Motorway misery on M7 to continue into summer, says council chief

‘It is a difficult site. Every metre of excavation brings a new challenge’

The upgrade involves widening the road from two to three lanes in both directions. File photograph: Google Street View

The upgrade involves widening the road from two to three lanes in both directions. File photograph: Google Street View

 

Road works causing daily disruption for tens of thousands of motorists on the M7 motorway will continue into the summer, despite a vow they would be completed by spring, Kildare County Council has said.

Transport Infrastructure Ireland (TII) said in January that the three lanes of the route would be operational in both directions by April 2019.

But in a latest update, Niall Morrissey, director of services with Kildare County Council, said it was more likely the works would continue to July.

“Sometime around July, we should be there or thereabouts,” he said.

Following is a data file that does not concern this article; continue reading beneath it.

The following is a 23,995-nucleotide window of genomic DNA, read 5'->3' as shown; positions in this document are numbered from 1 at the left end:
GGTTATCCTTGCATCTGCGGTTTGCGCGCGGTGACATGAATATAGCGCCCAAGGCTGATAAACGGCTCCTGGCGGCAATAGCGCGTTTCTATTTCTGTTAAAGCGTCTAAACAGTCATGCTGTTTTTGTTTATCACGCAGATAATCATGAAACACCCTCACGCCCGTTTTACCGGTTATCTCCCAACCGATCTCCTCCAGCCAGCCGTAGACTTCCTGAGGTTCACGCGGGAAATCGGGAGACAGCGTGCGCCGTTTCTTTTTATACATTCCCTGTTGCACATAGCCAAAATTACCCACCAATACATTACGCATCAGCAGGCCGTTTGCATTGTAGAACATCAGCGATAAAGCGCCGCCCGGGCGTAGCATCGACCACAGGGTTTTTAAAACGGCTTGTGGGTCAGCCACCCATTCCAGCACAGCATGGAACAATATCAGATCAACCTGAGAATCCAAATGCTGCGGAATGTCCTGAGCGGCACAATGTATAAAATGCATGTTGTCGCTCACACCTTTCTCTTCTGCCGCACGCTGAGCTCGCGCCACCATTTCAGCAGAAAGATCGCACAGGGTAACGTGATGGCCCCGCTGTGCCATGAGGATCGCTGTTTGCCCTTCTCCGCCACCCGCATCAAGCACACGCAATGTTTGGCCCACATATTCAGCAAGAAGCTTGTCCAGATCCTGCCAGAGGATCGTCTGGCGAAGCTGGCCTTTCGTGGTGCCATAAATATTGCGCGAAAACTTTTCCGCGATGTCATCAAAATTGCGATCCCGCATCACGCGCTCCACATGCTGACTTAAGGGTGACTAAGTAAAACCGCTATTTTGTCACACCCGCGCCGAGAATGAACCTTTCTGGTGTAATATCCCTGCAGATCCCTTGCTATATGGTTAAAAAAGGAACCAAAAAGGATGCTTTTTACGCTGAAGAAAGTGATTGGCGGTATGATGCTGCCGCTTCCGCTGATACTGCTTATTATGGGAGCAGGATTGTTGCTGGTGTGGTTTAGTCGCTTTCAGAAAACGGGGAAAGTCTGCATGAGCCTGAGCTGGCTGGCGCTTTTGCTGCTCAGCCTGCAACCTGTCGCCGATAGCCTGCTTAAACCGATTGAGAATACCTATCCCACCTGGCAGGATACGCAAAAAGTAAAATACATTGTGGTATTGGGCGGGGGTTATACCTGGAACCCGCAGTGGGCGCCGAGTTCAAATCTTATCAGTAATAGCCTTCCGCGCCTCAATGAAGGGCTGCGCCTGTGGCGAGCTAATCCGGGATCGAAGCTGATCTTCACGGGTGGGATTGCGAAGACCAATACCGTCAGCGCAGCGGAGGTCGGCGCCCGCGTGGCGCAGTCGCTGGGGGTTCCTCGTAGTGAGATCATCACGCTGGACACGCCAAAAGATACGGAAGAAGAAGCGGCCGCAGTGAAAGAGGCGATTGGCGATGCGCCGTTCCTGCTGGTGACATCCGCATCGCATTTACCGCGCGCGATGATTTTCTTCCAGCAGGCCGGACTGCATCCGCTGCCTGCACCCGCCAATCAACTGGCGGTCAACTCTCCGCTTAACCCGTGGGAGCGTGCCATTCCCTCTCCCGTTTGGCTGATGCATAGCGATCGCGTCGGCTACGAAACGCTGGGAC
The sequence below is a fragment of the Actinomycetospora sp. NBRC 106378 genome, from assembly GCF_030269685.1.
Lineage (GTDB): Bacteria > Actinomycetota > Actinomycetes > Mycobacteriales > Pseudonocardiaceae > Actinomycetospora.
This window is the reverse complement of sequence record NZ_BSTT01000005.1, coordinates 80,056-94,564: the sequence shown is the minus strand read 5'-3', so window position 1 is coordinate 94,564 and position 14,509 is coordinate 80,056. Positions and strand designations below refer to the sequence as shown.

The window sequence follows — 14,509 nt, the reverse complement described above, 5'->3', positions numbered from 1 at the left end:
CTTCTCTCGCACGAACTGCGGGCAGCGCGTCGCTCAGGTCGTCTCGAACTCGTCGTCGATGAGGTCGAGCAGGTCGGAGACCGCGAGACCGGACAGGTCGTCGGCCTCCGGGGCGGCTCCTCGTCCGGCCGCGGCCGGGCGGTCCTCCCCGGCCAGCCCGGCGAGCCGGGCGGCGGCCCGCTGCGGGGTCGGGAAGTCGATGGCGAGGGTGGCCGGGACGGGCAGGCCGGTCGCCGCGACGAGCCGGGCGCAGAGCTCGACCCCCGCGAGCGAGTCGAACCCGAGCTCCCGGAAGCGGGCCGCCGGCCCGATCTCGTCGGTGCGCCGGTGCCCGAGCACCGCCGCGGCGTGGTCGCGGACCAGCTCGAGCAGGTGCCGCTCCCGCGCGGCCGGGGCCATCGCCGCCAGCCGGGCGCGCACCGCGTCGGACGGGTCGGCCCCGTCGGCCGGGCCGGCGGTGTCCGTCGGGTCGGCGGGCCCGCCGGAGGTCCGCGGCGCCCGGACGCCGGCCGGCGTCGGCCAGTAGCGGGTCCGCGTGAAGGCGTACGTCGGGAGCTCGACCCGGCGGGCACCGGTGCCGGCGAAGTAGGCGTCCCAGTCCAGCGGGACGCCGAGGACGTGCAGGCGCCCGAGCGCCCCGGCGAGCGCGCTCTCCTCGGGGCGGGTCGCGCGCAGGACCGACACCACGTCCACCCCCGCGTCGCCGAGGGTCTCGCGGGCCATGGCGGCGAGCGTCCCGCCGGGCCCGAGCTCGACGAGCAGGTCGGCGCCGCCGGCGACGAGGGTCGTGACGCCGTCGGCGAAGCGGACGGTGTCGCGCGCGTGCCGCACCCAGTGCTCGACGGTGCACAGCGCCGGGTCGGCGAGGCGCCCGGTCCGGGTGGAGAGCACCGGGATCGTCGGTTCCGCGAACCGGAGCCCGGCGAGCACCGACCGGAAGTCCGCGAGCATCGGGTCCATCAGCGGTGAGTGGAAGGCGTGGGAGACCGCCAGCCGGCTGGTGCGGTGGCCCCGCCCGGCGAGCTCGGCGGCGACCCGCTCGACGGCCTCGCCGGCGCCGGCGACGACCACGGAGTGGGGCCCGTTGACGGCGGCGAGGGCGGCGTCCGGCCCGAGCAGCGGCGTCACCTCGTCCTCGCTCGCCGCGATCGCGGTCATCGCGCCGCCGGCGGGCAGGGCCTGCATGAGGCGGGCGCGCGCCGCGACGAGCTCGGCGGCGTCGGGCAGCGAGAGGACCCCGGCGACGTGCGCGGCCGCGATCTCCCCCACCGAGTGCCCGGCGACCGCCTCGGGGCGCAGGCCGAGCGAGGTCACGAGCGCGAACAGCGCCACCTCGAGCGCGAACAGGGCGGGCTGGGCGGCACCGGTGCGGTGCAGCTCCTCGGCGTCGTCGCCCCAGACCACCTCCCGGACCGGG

“It is a difficult site. Every metre of excavation brings a new challenge.”

The upgrade involves widening of a 13.6 km stretch of the road - between junction eight Johnstown to the M7 and the M9 interchange at junction 11 - from two to three lanes in both directions to ease congestion.

Construction began in January 2018.

The contract also involves the replacement and relocation of the existing ramps at at junction 10 Naas South Newhall to the main Naas Newbridge dual carriageway, the R445.

Mr Morrissey told Newstalk radio that have been doing their “damnedest” to get it finished as early as possible but that it was “a very very difficult project”.

“Nothing in particular” had happened over the last number of months to delay the most recently projected completion date, he said, adding there should be “fantastic progress” over the coming weeks.

Motorists ignoring a reduced 60 km/hr limit (37m/hr) on the motorway for the duration of the works have been contributing to some congestion also in the courts.

Latest figures from TII show more than 13,700 fines issued since the roadworks began.